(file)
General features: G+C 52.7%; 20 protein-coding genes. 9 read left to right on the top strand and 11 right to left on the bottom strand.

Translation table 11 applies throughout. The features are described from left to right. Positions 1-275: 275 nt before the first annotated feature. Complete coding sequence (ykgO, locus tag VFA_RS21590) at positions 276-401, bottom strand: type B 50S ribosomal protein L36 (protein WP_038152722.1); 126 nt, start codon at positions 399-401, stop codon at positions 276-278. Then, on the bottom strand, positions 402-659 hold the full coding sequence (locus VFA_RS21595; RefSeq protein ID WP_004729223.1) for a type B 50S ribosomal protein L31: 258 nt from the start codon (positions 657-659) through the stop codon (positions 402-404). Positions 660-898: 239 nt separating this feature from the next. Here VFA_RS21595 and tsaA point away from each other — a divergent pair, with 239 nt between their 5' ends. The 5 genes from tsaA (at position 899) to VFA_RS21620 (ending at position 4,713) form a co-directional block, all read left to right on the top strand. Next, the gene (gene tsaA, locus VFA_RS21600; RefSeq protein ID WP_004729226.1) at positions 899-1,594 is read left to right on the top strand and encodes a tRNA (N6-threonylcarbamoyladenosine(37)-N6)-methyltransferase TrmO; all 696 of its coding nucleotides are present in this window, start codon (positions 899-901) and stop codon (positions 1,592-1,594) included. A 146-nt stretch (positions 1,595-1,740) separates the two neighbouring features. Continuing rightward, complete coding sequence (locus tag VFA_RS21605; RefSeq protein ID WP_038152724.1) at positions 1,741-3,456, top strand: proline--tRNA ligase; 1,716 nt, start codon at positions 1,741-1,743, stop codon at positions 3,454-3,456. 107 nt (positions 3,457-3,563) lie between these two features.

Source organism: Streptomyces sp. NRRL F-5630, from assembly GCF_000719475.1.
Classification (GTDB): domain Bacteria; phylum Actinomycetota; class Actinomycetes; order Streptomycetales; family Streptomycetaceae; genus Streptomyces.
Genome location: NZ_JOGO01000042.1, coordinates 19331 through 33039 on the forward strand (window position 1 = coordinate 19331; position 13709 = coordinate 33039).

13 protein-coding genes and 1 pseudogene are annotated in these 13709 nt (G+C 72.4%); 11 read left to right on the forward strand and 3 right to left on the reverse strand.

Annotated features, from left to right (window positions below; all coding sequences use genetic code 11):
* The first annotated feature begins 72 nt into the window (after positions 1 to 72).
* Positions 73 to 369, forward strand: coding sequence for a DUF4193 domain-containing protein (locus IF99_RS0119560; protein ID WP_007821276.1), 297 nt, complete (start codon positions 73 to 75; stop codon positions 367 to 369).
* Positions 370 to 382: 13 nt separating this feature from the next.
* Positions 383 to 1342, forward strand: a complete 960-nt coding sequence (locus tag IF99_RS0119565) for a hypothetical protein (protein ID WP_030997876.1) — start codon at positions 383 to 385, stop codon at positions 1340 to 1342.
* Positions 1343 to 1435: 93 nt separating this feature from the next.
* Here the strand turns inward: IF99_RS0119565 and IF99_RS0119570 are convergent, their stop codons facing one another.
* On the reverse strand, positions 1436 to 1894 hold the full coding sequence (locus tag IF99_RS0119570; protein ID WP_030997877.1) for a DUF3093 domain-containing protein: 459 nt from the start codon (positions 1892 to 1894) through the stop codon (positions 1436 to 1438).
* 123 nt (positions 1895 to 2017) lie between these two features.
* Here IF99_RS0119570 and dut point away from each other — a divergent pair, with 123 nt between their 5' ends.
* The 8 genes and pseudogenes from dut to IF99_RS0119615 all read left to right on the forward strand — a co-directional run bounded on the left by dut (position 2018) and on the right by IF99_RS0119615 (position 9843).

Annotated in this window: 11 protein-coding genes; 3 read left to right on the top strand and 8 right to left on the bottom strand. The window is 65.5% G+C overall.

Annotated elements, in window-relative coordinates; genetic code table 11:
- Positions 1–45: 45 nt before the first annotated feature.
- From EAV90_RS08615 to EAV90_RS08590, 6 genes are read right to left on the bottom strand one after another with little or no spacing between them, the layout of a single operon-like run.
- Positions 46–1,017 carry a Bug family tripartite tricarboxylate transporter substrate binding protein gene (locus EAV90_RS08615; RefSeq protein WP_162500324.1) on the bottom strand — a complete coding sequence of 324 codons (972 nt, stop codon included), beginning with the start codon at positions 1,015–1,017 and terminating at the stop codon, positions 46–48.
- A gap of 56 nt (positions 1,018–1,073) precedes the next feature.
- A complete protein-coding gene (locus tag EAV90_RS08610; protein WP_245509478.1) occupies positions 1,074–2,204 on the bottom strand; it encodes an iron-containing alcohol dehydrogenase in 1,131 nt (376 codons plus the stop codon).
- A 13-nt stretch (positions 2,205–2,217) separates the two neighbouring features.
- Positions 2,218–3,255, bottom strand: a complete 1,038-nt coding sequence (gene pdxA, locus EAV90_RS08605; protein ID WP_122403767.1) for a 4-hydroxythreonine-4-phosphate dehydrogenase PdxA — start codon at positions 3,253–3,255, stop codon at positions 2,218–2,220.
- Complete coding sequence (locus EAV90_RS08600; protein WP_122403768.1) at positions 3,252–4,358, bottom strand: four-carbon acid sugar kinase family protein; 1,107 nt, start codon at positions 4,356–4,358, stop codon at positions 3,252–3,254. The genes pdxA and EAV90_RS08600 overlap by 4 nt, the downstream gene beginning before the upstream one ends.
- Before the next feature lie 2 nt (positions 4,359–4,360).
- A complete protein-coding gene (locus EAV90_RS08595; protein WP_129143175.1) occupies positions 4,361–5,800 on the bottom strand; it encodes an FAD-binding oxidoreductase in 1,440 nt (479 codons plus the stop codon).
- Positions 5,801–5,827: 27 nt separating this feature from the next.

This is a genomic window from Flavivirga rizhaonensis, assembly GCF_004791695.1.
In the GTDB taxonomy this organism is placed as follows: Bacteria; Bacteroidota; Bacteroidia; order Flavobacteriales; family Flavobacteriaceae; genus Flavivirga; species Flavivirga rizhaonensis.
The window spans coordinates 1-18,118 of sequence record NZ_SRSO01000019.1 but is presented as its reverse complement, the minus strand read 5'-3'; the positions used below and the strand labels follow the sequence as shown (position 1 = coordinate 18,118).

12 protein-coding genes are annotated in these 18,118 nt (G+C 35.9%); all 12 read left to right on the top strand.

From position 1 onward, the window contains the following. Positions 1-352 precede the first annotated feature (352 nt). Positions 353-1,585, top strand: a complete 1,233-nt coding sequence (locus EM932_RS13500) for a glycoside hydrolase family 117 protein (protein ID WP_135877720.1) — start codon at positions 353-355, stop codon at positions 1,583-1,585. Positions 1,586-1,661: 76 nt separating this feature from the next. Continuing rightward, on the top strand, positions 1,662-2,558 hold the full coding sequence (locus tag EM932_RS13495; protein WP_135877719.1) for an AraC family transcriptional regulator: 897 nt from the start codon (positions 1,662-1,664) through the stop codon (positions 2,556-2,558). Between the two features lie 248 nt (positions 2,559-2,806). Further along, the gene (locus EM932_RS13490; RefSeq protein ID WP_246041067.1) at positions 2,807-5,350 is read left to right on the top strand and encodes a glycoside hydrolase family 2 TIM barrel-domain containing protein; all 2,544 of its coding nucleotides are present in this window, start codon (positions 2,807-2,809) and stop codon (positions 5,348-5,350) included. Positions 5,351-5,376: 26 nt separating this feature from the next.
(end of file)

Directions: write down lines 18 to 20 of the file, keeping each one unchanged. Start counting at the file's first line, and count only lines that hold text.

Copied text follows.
Annotated in this window: 11 protein-coding genes; 3 read left to right on the top strand and 8 right to left on the bottom strand. The window is 65.5% G+C overall.

Annotated elements, in window-relative coordinates; genetic code table 11:
- Positions 1–45: 45 nt before the first annotated feature.